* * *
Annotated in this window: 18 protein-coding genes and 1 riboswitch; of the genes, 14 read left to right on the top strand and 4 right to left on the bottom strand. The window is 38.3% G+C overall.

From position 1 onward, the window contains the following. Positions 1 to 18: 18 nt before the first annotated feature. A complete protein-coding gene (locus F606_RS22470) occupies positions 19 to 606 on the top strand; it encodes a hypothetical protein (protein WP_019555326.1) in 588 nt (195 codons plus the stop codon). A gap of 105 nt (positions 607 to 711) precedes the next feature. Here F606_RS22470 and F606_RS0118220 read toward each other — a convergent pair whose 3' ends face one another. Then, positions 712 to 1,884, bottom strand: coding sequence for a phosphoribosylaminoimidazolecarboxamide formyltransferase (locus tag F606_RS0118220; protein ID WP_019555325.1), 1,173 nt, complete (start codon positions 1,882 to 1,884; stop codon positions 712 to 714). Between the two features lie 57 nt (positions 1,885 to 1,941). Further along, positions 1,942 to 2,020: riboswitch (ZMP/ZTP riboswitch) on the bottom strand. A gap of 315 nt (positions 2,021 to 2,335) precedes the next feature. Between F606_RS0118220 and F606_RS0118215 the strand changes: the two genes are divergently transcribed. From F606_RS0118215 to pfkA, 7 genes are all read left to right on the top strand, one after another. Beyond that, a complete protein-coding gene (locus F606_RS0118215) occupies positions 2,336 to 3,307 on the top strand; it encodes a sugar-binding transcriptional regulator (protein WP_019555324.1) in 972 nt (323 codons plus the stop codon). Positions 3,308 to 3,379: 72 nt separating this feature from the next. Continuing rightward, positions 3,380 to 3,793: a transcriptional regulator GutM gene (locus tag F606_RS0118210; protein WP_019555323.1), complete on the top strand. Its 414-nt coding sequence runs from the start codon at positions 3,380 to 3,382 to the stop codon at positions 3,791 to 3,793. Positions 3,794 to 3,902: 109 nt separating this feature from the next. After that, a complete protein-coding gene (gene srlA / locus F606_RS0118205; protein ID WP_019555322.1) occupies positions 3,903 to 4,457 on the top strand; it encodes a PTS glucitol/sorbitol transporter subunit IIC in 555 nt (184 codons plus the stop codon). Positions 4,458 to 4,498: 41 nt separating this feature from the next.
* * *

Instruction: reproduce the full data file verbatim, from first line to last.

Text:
Annotated in this window: 18 protein-coding genes and 1 riboswitch; of the genes, 14 read left to right on the top strand and 4 right to left on the bottom strand. The window is 38.3% G+C overall.

From position 1 onward, the window contains the following. Positions 1 to 18: 18 nt before the first annotated feature. A complete protein-coding gene (locus F606_RS22470) occupies positions 19 to 606 on the top strand; it encodes a hypothetical protein (protein WP_019555326.1) in 588 nt (195 codons plus the stop codon). A gap of 105 nt (positions 607 to 711) precedes the next feature. Here F606_RS22470 and F606_RS0118220 read toward each other — a convergent pair whose 3' ends face one another. Then, positions 712 to 1,884, bottom strand: coding sequence for a phosphoribosylaminoimidazolecarboxamide formyltransferase (locus tag F606_RS0118220; protein ID WP_019555325.1), 1,173 nt, complete (start codon positions 1,882 to 1,884; stop codon positions 712 to 714). Between the two features lie 57 nt (positions 1,885 to 1,941). Further along, positions 1,942 to 2,020: riboswitch (ZMP/ZTP riboswitch) on the bottom strand. A gap of 315 nt (positions 2,021 to 2,335) precedes the next feature. Between F606_RS0118220 and F606_RS0118215 the strand changes: the two genes are divergently transcribed. From F606_RS0118215 to pfkA, 7 genes are all read left to right on the top strand, one after another. Beyond that, a complete protein-coding gene (locus F606_RS0118215) occupies positions 2,336 to 3,307 on the top strand; it encodes a sugar-binding transcriptional regulator (protein WP_019555324.1) in 972 nt (323 codons plus the stop codon). Positions 3,308 to 3,379: 72 nt separating this feature from the next. Continuing rightward, positions 3,380 to 3,793: a transcriptional regulator GutM gene (locus tag F606_RS0118210; protein WP_019555323.1), complete on the top strand. Its 414-nt coding sequence runs from the start codon at positions 3,380 to 3,382 to the stop codon at positions 3,791 to 3,793. Positions 3,794 to 3,902: 109 nt separating this feature from the next. After that, a complete protein-coding gene (gene srlA / locus F606_RS0118205; protein ID WP_019555322.1) occupies positions 3,903 to 4,457 on the top strand; it encodes a PTS glucitol/sorbitol transporter subunit IIC in 555 nt (184 codons plus the stop codon). Positions 4,458 to 4,498: 41 nt separating this feature from the next.